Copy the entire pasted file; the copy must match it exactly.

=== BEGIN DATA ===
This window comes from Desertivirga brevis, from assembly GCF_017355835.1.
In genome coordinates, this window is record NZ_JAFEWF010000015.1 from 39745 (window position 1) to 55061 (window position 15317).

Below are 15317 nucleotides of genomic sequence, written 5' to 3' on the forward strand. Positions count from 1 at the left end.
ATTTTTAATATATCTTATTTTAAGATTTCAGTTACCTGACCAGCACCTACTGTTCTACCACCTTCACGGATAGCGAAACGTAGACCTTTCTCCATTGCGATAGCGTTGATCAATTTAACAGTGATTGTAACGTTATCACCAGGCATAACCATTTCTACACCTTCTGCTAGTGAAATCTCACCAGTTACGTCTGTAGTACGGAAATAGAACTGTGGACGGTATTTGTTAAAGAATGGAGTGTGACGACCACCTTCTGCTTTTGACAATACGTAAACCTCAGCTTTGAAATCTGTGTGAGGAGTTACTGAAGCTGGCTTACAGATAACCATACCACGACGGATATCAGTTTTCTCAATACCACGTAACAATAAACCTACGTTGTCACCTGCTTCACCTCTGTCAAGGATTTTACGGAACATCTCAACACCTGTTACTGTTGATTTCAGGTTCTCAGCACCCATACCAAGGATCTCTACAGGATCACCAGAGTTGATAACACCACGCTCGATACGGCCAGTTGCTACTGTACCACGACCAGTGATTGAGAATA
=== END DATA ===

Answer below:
This window comes from Desertivirga brevis, from assembly GCF_017355835.1.
In genome coordinates, this window is record NZ_JAFEWF010000015.1 from 39745 (window position 1) to 55061 (window position 15317).

Below are 15317 nucleotides of genomic sequence, written 5' to 3' on the forward strand. Positions count from 1 at the left end.
ATTTTTAATATATCTTATTTTAAGATTTCAGTTACCTGACCAGCACCTACTGTTCTACCACCTTCACGGATAGCGAAACGTAGACCTTTCTCCATTGCGATAGCGTTGATCAATTTAACAGTGATTGTAACGTTATCACCAGGCATAACCATTTCTACACCTTCTGCTAGTGAAATCTCACCAGTTACGTCTGTAGTACGGAAATAGAACTGTGGACGGTATTTGTTAAAGAATGGAGTGTGACGACCACCTTCTGCTTTTGACAATACGTAAACCTCAGCTTTGAAATCTGTGTGAGGAGTTACTGAAGCTGGCTTACAGATAACCATACCACGACGGATATCAGTTTTCTCAATACCACGTAACAATAAACCTACGTTGTCACCTGCTTCACCTCTGTCAAGGATTTTACGGAACATCTCAACACCTGTTACTGTTGATTTCAGGTTCTCAGCACCCATACCAAGGATCTCTACAGGATCACCAGAGTTGATAACACCACGCTCGATACGGCCAGTTGCTACTGTACCACGACCAGTGATTGAGAATA